The violence and rage of cops across the country cannot be understated. No police department has “shown restraint”—showing up to peaceful protests in riot gear is a provocative action. I’m not sure if network news is showing it, but there are hundreds of videos on Twitter showing police arresting people for no discernible reason—for walking to their car, doing their job (whether as nurse, journalist, or cameraperson), or even sitting on their own porch—and still many more have been shot and permanently wounded over the last week. Getting shot with a rubber bullet doesn’t need to be qualified. It fucks you up.
#BlackOutTuesday came and went quickly, dismissed as a "well-intentioned" (sure) opportunity for white people to post and get lots of likes for an expression of solidarity with #BlackLivesMatter. This just clogged social media feeds from urgent information for and from protestors on the ground. Another fantastic display of solidarity! But it was all over so fast.
The rest of the country is learning firsthand what kind of crazy tactical military gear every police department in America has now. In Ferguson, and then in Baltimore, the gear itself was horrifying. But even here in Baltimore in 2015, the cops spread out their incidents: beating up photographers, locking people in and causing riots, looting pharmacies—but they never rammed crowds of people with their cars, on the third day. Cops across the country are acting like starved Coliseum lions ready to feed on weakling serf meat.
And so for the affluent, the privilege, those who couldn’t or didn’t really want to go out and protest this past week—what to do? “How can I be an ally?” Like this year’s presidential primaries, it appears that most people have retained absolutely nothing from 2015. If you’re white and you support #BlackLivesMatter and you feel bad that this country is built on the blood and bones of African slaves and indigenous populations, then there really isn’t much you can do—at least not in public, or online.
Six years after Michael Brown was murdered in Ferguson, five years after Freddie Gray was murdered in Baltimore, an alarming number of white people that live here and were here during the Uprising are still flailing, searching for ways to help in public and look virtuous and explicitly non-racist—in public. It’s not enough to retweet activists on the ground or share resources for protestors and political causes on your story: one must make a declaration of their adamant, active anti-racism.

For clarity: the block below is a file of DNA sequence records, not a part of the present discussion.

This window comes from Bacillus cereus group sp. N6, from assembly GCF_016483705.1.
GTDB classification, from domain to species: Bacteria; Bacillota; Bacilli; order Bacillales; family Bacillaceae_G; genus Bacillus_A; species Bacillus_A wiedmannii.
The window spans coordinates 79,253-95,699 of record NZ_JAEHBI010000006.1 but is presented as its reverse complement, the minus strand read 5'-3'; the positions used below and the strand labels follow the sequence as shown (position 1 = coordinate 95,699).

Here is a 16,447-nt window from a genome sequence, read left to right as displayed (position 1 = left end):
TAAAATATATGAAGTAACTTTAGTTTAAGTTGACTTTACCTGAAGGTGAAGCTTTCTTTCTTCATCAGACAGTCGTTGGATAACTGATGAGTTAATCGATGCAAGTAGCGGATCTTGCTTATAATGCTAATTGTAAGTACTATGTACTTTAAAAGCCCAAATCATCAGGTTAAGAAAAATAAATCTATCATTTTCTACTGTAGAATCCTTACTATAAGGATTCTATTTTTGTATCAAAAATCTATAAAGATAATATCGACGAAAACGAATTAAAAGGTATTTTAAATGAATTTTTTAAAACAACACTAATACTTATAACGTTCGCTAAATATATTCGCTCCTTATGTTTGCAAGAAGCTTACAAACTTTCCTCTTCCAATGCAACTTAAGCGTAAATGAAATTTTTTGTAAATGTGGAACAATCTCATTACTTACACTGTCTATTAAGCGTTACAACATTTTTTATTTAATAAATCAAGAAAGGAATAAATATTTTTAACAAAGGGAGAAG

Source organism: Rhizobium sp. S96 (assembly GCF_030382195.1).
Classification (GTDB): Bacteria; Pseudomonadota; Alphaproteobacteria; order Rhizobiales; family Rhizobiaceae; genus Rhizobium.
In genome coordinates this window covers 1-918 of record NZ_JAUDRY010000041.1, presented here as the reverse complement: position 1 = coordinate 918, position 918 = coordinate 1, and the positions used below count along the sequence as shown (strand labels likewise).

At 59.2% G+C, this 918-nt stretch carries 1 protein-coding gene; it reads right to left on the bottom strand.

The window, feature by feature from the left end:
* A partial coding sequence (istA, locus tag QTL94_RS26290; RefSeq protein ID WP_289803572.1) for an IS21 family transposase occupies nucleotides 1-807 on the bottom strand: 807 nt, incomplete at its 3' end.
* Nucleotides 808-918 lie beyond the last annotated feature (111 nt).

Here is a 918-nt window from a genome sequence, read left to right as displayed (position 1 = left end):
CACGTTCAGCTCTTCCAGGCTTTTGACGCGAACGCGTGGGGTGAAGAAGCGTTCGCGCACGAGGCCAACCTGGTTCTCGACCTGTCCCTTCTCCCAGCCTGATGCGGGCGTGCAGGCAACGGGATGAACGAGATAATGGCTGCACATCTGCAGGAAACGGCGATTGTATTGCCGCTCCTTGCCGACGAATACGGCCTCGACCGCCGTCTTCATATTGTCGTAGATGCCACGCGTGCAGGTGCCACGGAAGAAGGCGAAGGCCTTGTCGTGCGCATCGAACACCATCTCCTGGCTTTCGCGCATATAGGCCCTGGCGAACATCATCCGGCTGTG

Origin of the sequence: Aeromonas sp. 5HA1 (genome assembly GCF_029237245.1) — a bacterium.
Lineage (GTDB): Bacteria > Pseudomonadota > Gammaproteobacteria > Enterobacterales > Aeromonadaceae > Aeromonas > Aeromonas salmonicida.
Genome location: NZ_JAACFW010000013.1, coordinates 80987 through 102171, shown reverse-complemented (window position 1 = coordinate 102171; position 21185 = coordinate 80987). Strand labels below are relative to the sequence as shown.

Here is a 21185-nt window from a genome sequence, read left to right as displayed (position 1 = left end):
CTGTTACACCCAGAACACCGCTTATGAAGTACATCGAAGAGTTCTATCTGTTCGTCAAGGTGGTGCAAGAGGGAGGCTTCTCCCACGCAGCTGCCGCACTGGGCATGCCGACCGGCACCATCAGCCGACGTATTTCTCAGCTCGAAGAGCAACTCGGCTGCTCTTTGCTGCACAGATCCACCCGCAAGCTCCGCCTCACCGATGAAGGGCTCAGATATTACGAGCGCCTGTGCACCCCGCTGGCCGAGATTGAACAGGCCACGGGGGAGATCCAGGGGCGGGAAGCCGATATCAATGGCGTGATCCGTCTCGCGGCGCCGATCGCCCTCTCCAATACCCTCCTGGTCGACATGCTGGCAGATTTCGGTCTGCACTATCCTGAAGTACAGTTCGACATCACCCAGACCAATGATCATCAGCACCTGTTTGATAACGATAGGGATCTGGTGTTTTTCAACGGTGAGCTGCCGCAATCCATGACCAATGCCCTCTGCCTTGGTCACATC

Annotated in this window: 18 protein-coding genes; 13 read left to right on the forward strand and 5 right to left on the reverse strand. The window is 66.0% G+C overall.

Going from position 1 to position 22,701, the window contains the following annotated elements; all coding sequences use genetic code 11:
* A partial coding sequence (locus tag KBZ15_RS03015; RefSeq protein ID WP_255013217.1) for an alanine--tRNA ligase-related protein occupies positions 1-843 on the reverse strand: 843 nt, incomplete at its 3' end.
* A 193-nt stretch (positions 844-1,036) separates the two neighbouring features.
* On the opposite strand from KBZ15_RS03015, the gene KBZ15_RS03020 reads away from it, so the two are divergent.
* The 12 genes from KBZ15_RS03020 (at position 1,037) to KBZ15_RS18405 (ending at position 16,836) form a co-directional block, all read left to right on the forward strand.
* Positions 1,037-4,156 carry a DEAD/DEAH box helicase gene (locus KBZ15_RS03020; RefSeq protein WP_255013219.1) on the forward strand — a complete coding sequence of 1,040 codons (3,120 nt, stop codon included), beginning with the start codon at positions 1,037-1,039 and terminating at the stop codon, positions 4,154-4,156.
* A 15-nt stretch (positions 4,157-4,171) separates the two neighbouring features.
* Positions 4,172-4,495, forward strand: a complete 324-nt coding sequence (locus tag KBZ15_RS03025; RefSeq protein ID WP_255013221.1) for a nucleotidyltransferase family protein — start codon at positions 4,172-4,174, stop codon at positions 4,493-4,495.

A patronizing display of a group of white people kneeling and “begging forgiveness” from a group of black people at a protest; others, more pathologically, who insist the distrust and disgust “on behalf of my race and my ancestors.” The arrogance to assume that any individual is an ambassador of their race. You tell everyone you’re going to be a human shield “for black demonstrators” and use your precious white body to take the blows of batons and rubber bullets. For what? So you can lose an eye like Linda Tirado? So you can die like Heather Heyer? What I see online is a lot of white women expressing their most fetishistic views toward black people when most of them are bored in quarantine and desperate to get out of the house.
(I single out white women because it’s the only group I’ve noticed using this “human shield” rhetoric, always emphasizing how precious and pure their bodies are to the police compared to their black brothers and sisters. In a since deleted tweet, one woman even laid out an outfit as an example, the most lily-white thing imaginable. Deranged isn’t even in the same universe as this behavior.)
And to not ever realize how racist that is in itself. Like the black squares, they are a hollow gesture of solidarity that does less than nothing, it takes up space and bandwidth for no reason other than the depleted dopamine receptors of people who can’t stand being locked inside for weeks at a time. This isn’t a vacation, this isn’t Coachella, this isn’t a social event. I’m stunned by the number of white friends I have that were here in Baltimore in 2015 that are parroting the same self-serving, sanctimonious bullshit that was widely decried at the time.
Everything we learned about “being an ally” in 2014 and 2015 remains true. It doesn’t take long to learn: if you go to a protest, just go. Don’t start a chant, don’t lead a group of people, don’t say shit. Listen. And continue to pay attention and critique these problems always, not just when Instagram and Twitter are clogged up and you don’t know what to do. That’s it. You don’t have to read Marx or the complete works of James Baldwin to support #BlackLivesMatter.
But to offer yourself up as a sacrifice, a human shield “on behalf” of your race? You’re assuming power and fetishizing a minority while reaffirming your “inherent” superiority. As if we needed a reminder. My friend Leigh Ann nailed it: there’s such a pressure on social media not to be a good person but to not be a bad person, and it’s unbelievable how many people are insecure about their own “goodness.” Honestly, worrying yourself sick about how inherently powerful you are (while bemoaning your lack of power in elections or police brutality), for all of your friends to see, is just as sickening as cops kneeling.
—Follow Nicky Smith on Twitter: @nickyotissmith